In our new Perspective in Nature Human Behaviour, we argue there is an urgent need for behavioral scientists to increase their research engagement in biodiversity conservation and offer guidance for how to do so most productively.
The still limited coverage of the biodiversity crisis in major news outlets far from reflects the severity of its consequences for humans and non-human species alike. Human interference with nature has fundamentally altered the face of Earth, causing major impacts on the habitats of animals and plants. These have caused a rapid decline in biodiversity with observed species extinction rates being unparalleled for millions of years. For example, since the 1970s, monitored populations of vertebrates have declined by almost 70%. In other words, nature is in crisis. While protecting biodiversity and wild habitats is critically important in its own right, it is also essential for the sustenance and prosperity of human societies, including for food production, wellbeing, and not least for mitigating climate change. Thus, when nature is in crisis, so are we.
Because human activities have caused the biodiversity crisis, conserving and restoring biodiversity will require fundamental changes to our current behavior, involving many actors and all countries. Despite its immense importance and the central importance of addressing human behavior, biodiversity conservation has not been a major research topic in behavioral science. Similarly, current research and practical efforts to conserve biodiversity have only paid limited attention to behavioral science and thus integration remains limited. We sought to change this with our project.
A project to stimulate crossover conversations
Having worked with biodiversity conservation for decades, Andrew Balmford (University of Cambridge) had increasingly come to recognize the necessity of addressing and better understanding human behavior to ramp up biodiversity conservation efforts. Together with Brendan Fisher (University of Vermont), Rosie Trevelyan (Tropical Biology Association), Richard Bradbury (RSPB), Gayle Burgess (TRAFFIC), and Theresa Marteau (University of Cambridge) – representing both behavioral science and conservation research and practice – he therefore developed and later received funding for the interdisciplinary ‘Nudging for Nature’ project.
The project’s main objective was to facilitate crossover conversations between behavioral and conservation scientists and to ultimately elicit a step increase in biodiversity-specific behavioral science research. Its main activity was a three-day workshop in Cambridge, United Kingdom held in January 2020 (you know, back when such physical meetings were still possible). Present at the workshop were 22 participants from different disciplines, geographic regions, and career stages but all with a keen interest in environmental and biodiversity issues.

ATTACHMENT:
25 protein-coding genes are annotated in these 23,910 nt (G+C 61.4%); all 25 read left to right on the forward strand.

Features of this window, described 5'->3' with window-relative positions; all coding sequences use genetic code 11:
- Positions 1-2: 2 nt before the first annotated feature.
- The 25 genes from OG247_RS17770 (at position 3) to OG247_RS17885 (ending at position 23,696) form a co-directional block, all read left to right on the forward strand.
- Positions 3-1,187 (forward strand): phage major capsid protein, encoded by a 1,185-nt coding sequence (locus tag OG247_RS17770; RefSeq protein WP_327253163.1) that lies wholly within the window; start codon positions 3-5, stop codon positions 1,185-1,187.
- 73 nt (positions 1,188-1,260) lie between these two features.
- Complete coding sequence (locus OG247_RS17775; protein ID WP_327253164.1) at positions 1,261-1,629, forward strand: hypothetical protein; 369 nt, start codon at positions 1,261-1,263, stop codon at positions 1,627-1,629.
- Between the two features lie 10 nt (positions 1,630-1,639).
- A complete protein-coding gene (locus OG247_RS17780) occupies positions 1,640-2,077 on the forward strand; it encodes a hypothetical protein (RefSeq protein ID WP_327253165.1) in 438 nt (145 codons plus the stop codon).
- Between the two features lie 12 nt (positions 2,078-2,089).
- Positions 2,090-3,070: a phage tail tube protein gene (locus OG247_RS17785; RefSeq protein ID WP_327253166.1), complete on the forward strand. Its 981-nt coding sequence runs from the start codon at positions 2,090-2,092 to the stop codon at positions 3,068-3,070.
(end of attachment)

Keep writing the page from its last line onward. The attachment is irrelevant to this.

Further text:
As common to most interdisciplinary workshops, an essential first step is to establish a common vocabulary. This is usually no easy task, and our workshop was no exception, despite having done elaborate homework before meeting in Cambridge. However, after a few well-spent hours, we emerged with a shared understanding of the core theoretical concepts we aimed to cover during the workshop.
The subsequent workshop program was structured around the concept of threat chains. A threat chain is a simplified summary of understanding of the reasons for the unfavorable status of a species or ecosystem, from changes in ecological dynamics through to the socioeconomic mechanisms thought to be responsible, and their underlying drivers. This offered a useful heuristic for causally and systematically thinking about how human behavior directly and indirectly relates to conservation outcomes.
Using the threat chain concept, we defined two primary tasks: (1) to identify “headline” changes to human behavior that would have disproportionate impacts on key conservation outcomes (the blue boxes in Fig.1 below), and (2) to propose candidate behavior change interventions that hold particular promise to delivering these behavioral changes (yellow boxes, explored in more detail in a parallel manuscript targeting conservationists, and currently under review in a conservation journal). Guiding the proceedings for the first task were the conservation researchers and practitioners whose expertise was critical for identifying which behaviors would indeed have disproportionate impacts on conservation outcomes. The behavioral scientists then took charge when we tackled the second task. By working through both tasks for 12 threat chains, we identified more than 80 unique headline behavior changes across different actors and suggested 130 behavior change interventions to address them. This material then formed the basis of the two manuscripts we would write.
Fig. 1. Conversion of Amazon forest to cattle pasture in Brazil. This example characterizes (in red boxes) the threat to the Amazon forest from conversion to cattle pasture. Potentially beneficial changes in the behaviors are in blue boxes. This threat chain addresses only one of several interacting threats impacting the conservation target.
Although coordination and disciplinary differences can sometimes prove challenging, the ‘Nudging for Nature’ project and our workshop were incredibly fun and intellectually stimulating, with their interdisciplinary nature being a profound strength. Tackling grand societal challenges such as the existential threat that the biodiversity crisis represents cannot be addressed by any one discipline and thus such interdisciplinary conversations must be common features of our intellectual life. We hope that our workshop approach and manuscripts can help stimulate many more much-needed conversations between behavioral and conservation scientists. We believe the potential payoffs could be enormous.